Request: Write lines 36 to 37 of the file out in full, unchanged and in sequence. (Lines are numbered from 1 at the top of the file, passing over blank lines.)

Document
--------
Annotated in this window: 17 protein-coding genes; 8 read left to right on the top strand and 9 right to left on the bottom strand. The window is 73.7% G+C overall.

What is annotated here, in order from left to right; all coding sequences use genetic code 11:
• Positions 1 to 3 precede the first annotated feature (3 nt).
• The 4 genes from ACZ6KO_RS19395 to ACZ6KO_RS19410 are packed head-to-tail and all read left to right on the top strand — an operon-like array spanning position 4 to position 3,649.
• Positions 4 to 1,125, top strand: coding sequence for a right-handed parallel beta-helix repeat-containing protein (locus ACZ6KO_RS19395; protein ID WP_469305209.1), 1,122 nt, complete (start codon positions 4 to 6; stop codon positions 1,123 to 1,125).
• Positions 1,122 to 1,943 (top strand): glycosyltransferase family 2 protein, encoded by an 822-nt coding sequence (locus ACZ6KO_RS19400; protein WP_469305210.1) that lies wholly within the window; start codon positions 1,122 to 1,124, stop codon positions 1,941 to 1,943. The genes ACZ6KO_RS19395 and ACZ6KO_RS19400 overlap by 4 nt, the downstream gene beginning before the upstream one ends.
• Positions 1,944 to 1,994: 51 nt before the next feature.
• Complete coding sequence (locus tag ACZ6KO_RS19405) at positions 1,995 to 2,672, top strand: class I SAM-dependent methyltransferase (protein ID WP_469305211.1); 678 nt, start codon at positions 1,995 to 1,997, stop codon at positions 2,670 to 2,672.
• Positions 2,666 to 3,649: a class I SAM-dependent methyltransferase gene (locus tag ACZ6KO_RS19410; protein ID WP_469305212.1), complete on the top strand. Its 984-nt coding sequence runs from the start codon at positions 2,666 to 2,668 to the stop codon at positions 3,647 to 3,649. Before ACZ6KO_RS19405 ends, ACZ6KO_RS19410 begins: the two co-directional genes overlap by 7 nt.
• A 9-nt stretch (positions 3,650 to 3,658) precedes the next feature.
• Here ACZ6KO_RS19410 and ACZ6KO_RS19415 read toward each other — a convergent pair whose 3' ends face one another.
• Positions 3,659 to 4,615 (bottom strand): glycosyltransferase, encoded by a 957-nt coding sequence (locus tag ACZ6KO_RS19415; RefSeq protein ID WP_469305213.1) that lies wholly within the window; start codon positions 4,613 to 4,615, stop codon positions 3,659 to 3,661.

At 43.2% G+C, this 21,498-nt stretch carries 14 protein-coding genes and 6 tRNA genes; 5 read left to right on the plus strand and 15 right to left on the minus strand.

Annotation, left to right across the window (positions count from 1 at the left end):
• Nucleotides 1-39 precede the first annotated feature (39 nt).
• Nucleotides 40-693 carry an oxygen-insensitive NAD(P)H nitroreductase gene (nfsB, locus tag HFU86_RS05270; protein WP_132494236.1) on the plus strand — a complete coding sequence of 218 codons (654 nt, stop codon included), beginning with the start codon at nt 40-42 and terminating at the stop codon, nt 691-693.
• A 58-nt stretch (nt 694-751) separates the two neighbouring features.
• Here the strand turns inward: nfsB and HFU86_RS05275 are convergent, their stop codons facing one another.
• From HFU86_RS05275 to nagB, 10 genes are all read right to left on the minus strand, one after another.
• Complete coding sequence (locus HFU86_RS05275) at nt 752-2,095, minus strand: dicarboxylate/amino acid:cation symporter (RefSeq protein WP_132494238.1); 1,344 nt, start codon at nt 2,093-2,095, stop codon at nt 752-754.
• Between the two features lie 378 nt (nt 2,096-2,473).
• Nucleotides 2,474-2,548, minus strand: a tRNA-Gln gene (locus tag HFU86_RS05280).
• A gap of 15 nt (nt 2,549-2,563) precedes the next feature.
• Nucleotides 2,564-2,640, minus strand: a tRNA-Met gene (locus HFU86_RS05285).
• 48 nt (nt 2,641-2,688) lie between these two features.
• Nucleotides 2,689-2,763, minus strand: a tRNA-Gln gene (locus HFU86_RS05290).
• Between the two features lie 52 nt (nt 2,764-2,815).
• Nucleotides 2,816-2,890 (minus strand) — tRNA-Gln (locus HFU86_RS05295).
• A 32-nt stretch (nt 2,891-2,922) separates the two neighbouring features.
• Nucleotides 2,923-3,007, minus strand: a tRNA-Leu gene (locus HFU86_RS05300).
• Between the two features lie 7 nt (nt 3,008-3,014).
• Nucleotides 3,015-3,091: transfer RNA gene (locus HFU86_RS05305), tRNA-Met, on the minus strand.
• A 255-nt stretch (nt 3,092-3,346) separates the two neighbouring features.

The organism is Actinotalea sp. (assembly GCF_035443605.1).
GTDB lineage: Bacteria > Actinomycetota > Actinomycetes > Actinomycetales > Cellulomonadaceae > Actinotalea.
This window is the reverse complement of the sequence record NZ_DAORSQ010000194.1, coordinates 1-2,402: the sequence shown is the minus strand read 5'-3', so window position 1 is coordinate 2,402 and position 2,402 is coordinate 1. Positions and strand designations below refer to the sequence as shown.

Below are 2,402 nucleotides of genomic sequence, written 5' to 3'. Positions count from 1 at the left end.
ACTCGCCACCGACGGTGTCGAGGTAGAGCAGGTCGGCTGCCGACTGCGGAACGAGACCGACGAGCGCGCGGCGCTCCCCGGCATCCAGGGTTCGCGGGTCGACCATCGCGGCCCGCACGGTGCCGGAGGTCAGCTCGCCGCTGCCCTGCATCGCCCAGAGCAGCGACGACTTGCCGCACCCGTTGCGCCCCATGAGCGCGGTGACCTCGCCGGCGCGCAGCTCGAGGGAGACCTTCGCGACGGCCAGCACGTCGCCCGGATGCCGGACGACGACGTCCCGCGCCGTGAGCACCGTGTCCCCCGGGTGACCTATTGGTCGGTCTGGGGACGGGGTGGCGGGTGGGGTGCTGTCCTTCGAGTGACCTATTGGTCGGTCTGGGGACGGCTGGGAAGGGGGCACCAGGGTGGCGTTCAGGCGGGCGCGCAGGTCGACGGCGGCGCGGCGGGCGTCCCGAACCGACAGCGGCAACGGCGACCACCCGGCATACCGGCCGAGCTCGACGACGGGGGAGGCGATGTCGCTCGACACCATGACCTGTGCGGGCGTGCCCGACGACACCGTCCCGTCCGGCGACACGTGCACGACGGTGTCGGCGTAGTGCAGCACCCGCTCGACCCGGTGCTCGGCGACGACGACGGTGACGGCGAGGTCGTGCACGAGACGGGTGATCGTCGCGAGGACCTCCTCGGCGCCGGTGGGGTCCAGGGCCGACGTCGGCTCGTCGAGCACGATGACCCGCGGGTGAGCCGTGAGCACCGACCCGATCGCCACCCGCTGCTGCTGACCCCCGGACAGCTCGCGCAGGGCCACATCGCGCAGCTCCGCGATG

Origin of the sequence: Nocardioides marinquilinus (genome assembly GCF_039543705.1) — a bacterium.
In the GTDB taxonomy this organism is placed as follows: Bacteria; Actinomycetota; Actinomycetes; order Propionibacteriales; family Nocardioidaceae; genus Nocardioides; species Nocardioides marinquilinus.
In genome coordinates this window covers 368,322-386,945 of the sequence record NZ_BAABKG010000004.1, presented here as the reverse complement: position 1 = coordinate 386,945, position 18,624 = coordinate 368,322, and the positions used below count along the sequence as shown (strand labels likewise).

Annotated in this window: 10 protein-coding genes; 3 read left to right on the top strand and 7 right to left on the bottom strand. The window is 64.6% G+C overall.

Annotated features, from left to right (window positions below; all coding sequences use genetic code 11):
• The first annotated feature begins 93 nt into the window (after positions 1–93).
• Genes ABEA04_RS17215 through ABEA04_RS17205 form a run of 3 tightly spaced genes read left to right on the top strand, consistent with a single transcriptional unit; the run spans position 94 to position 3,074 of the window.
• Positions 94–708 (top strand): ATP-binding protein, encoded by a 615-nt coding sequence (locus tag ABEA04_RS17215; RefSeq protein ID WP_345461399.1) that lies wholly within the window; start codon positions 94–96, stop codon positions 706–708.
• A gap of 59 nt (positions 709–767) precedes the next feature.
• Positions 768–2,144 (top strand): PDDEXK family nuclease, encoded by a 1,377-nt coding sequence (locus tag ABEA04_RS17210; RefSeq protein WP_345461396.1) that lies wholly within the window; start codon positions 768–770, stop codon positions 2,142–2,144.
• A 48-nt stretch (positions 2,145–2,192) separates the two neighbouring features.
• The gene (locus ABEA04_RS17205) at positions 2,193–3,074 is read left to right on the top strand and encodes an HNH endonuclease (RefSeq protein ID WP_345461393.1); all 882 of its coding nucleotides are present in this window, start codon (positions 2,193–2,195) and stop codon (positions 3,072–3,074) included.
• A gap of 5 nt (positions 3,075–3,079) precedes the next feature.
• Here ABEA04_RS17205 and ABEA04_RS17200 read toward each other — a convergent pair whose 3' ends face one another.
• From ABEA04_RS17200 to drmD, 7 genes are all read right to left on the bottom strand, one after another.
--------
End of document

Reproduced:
This window is the reverse complement of the sequence record NZ_DAORSQ010000194.1, coordinates 1-2,402: the sequence shown is the minus strand read 5'-3', so window position 1 is coordinate 2,402 and position 2,402 is coordinate 1. Positions and strand designations below refer to the sequence as shown.

Below are 2,402 nucleotides of genomic sequence, written 5' to 3'. Positions count from 1 at the left end.